07 February 2007

Corporate magic seen at first hand

Now you see, when I was just a li'l teenage wiccachyk calling the name of the Goddess under the light of the full moon etc., I thought that the magical (or self-programming) tools I was learning were subversive knowledge that might one day destroy war, capitalism and mainstream pop music altogether (cf. Starhawk, The Fifth Sacred Thing). Now I realise that our rulers already know all this stuff. It's part of how they control us.

Case in point: the "change management workshop" I attended yesterday (to get us used to the idea that our company is being merged and many of us are being, as I believe the Americans say, "downsized"). Among other fascinating information presented by the nicely-presented HR consultant:

If we want to change a situation, we first have to change ourselves. And to change ourselves effectively, we first have to change our perceptions.

Thoughts are creative - you are what you think. Positive thoughts attract positive outcomes, and the converse. Learning techniques to control negative mental images are valuable.

The antidote to boredom is to concentrate wholly on what you have to do in the present movement (no matter how dull or alienating).


All this was coupled with actually helpful practical/physical exercises for cutting stress and improving working habits. But what really gets me is that people are paid good money by corporates for teaching the above idealist/magical ideas to their employees. The woman actually told a story about someone who actually won the lottery by simply visualising it. I responded "what happens if 20,000 people visualise it?" and she replied "well, of course, some of them won't have achieved sufficient purity of intention..."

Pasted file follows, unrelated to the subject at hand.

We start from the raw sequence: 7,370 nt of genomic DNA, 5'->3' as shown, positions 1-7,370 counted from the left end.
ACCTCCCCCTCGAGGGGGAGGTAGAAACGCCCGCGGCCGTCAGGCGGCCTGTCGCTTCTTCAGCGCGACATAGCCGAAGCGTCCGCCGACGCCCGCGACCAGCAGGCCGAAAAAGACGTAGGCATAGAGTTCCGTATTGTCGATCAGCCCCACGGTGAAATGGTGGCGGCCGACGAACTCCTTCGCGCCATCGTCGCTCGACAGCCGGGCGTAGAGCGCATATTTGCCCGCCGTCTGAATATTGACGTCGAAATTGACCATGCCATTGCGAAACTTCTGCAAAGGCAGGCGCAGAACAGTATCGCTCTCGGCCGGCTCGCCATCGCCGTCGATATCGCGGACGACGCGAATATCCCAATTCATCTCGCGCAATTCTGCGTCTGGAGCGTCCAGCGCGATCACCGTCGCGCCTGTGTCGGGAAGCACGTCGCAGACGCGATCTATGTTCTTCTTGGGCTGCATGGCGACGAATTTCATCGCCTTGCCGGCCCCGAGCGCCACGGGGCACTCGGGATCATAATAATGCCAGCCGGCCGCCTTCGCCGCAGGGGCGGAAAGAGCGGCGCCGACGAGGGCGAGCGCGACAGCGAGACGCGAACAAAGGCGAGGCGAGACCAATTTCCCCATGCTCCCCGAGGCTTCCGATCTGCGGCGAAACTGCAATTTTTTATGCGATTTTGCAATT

There are two choices: this woman actually believes in this extremely vulgar, idealist version of magic. (Chaos Marxism, by contrast, denies strongly that "you are what you think" - instead, we say as materialists, you are what you do.) Alternatively, she's realised she can make good money by inculcating it to drones as, as Karl Marx put it, an opiate - something to keep the proles quiet, docile, and convinced that if shit happens they must not have been thinking sufficiently pure thoughts.

In any case, now I know what to do with my life. I want to be an HR consultant, so I could get paid big bucks to teach people bastardised, watered-down magic.

(Also: a vegetarian diet apparently cuts stress levels, which is odd because the vegans I know are so hyper that only obeisance to the Tobacco Demons calms them down most of the time.)